PRESCHOOL IS NOT COMPULSORY. In both the US and the UK formal education before age five is optional. Many families like to have some kind of educational plan for their preschoolers, and we are making suggestions on this basis. Please do not feel that because the suggestions are there you must follow them. Readiness varies widely between children - one four year old may be ready to read, another may not yet be ready to learn the alphabet; some children may want to "do school" like older brothers and sisters, whereas others may have no interest in doing anything structured.
READ TO YOUR CHILD. If you do nothing else with a four or five year old, a short time reading to your child each day will lay important foundations. It helps to cultivate the habit of attention, build vocabulary and general knowledge, and - best of all - gives both mother and child some enjoyable one-on-one time. If you have a wriggly four year old, just a few minutes at a time is fine. Don't force your child to sit past the point where it is enjoyable.
WHEN IN DOUBT - DO LESS. Trying to do too much with a young child is worse than doing too little. It is better to start from scratch with a six year old than to find yourself dealing with one who doesn't want to do schoolwork any more. Be sensitive to your child's needs and readiness. If he or she isn't ready, then holding off for a year or so is fine. A child's work is his play!
CULTIVATE GOOD HABITS. These early years are the time for setting good habits that will lay smooth rails in the upper years. Let your young children learn alongside you while advancing your daily duties, and through those tasks foster obedience, truthfulness, a job well done, kind words, charity toward siblings and neighbors. Good habits fostered during these sweet, tender years will yield far more fruit down the road than beginning academic learning early.
YOU ARE THE EDUCATOR. The resources listed here are suggestions meant to give you a clear picture of what is recommended at this level but they are not set in stone. If you find a suitable resource that you prefer, please feel free to substitute.
Recommendations for Preschool
1 hour daily
- Number and literacy activities - daily, 20 to 30 minutes total
- Religion - daily, up to 10 minutes
- Story time - daily, up to 20 minutes
- In addition to this more structured time, aim to include nature study and art and craft activities each week.
THESE ARE GUIDELINES – ADAPT THEM TO SUIT YOUR CHILD AND FAMILY.
Catholic Mosaic by Cay Gibson - gives suggestions for picture books to read during each month of the year, along with a selection of activities to go with each book.
Can be used for both Preschool and Kindergarten. Take care to go at your child's pace - no need to rush through at this age!
Suggested Resources for Living the Liturgical Year
- Advent, Christmas and Epiphany in the Domestic Church (Catherine and Peter Fournier)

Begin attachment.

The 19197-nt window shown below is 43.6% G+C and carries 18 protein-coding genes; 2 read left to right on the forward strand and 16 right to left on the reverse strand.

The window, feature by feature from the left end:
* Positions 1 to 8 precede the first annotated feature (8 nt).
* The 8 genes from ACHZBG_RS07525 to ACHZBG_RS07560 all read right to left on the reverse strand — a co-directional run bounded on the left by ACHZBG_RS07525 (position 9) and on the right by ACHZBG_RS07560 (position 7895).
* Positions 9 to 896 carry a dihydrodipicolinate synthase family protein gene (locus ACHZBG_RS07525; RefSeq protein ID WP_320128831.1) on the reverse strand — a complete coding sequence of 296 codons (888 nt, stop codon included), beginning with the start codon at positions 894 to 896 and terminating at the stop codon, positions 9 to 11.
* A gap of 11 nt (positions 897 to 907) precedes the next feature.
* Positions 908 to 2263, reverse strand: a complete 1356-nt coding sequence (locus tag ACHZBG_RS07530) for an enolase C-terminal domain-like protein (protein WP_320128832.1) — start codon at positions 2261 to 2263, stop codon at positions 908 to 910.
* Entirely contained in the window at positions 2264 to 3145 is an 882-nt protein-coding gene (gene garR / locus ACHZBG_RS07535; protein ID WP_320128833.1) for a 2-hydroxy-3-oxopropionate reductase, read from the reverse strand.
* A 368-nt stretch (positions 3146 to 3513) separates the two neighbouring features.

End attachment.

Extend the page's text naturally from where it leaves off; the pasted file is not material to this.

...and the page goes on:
- Lent and Easter in the Domestic Church (Catherine and Peter Fournier)
- Marian Devotions in the Domestic Church (Catherine and Peter Fournier)
- Celebrating the Church Year With Young Children (Joan Halmo) - hands-on approach to faith formation for 3 to 6 year olds
- Around the Year With the Trapp Family (Maria Augusta Trapp).
Optional Reading both levels
- Catholic Children's Treasure Box (Maryknoll Sisters)
There are many resources you can use to begin number work with your Prep Level child. A formal curriculum is not necessary, but if you choose to use one, do be sure to fit the curriculum to the child and not the other way round. At this age readiness varies widely; the most important thing is to go at your child's pace. Some will race ahead in this area, others will struggle. Trying to force a young child into doing what a curriculum provider says they "ought" to be doing at this age can result in a child who hates numbers for years to come.
Some Suggested Activities and Topics
- Counting songs
- Number games (dominoes, number lotto)
- Board games with dice
- Make and copy sequences and patterns
- Time (clock with movable hands)
- Measuring (ruler, weight scale)
- Cooking (measurement)
- Money (learn different coins, count pennies)
- Math reading and writing - daily, for 10 minutes each (less for handwriting)
Optional Resource The Oxford First Book of Maths (Rose Griffiths)
Read aloud picture books and stories of your choice. Some suggestions are given below:
- Alfie and Annie Rose, Dogger and others (Shirley Hughes)
- Angus Lost (Marjorie Flack)
- Blueberries for Sal (Robert McCloskey)
- Brambly Hedge books (Jill Barklem)
- Caps for Sale (Esphyr Slobodkina)
- Corduroy (Don Freeman)
- Dandelion (Don Freeman)
- Goodnight Moon (Margaret Wise Brown)
- Harry the Dirty Dog (Gene Zion)
- Harry and the Lady Next Door (Gene Zion)
- James Herriot Treasury (James Herriot)
- Katy and the Big Snow (Virginia Lee Burton)
- Little Bear (Else Minarik)
- Little Grey Rabbit books (Alison Uttley)
- Make Way for Ducklings (Robert McCloskey)
- Mike Mulligan and his Steam Shovel (Virginia Lee Burton)
- Millions of Cats (Wanda Gag)
- One Morning in Maine (Robert McCloskey)
- Petunia (Roger Duvoisin)
- Stone Soup (Marcia Brown)
- Swimmy (Leo Lionni)
- The Little House (Virginia Lee Burton)
- The Runaway Bunny (Margaret Wise Brown)
- The Story of Ferdinand (Munro Leaf)
- The Velveteen Rabbit (Margery Williams)
- Thomas the Tank Engine books (Rev. W. Awdrey)
- Wheel on the Chimney (Margaret Wise Brown)
To find books for the best price used visit Book Finder.